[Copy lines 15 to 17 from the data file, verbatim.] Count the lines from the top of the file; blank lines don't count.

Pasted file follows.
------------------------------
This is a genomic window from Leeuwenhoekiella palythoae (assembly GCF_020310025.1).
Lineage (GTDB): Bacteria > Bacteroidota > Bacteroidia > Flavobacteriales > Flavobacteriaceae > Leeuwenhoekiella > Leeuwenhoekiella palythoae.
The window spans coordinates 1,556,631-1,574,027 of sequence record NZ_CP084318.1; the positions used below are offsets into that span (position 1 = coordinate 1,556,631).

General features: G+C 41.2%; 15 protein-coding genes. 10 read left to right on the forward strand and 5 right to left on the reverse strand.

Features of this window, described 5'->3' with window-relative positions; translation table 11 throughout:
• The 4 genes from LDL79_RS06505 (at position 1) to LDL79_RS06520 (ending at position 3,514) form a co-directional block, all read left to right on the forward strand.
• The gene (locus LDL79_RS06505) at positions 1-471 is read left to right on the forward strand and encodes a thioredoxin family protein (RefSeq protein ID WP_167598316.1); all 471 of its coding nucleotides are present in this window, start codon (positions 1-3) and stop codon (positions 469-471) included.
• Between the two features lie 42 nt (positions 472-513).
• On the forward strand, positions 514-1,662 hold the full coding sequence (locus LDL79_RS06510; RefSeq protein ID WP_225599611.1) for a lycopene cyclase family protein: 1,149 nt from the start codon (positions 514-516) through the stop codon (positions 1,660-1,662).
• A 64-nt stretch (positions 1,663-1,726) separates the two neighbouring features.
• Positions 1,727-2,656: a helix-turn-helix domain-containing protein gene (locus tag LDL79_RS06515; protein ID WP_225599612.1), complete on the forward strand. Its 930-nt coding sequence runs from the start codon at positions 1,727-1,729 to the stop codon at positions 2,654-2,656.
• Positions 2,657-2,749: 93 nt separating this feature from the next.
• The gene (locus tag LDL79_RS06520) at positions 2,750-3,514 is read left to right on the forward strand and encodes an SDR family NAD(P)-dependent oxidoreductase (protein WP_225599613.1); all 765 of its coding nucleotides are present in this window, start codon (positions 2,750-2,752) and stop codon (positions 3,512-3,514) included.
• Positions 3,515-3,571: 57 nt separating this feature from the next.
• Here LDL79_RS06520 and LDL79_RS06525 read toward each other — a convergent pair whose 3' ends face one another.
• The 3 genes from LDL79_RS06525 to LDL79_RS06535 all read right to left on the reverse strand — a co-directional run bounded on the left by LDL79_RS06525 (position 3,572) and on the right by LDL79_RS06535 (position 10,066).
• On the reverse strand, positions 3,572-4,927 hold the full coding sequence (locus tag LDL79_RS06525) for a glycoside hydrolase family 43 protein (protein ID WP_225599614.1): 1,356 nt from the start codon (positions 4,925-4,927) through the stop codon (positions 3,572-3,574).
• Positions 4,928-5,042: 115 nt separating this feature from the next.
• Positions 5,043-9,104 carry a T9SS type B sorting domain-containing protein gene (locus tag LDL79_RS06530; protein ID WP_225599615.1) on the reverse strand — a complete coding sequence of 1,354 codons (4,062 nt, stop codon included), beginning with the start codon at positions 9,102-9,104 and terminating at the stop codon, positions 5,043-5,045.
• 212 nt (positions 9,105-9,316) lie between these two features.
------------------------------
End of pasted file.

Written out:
• Here LDL79_RS06520 and LDL79_RS06525 read toward each other — a convergent pair whose 3' ends face one another.
• The 3 genes from LDL79_RS06525 to LDL79_RS06535 all read right to left on the reverse strand — a co-directional run bounded on the left by LDL79_RS06525 (position 3,572) and on the right by LDL79_RS06535 (position 10,066).
• On the reverse strand, positions 3,572-4,927 hold the full coding sequence (locus tag LDL79_RS06525) for a glycoside hydrolase family 43 protein (protein ID WP_225599614.1): 1,356 nt from the start codon (positions 4,925-4,927) through the stop codon (positions 3,572-3,574).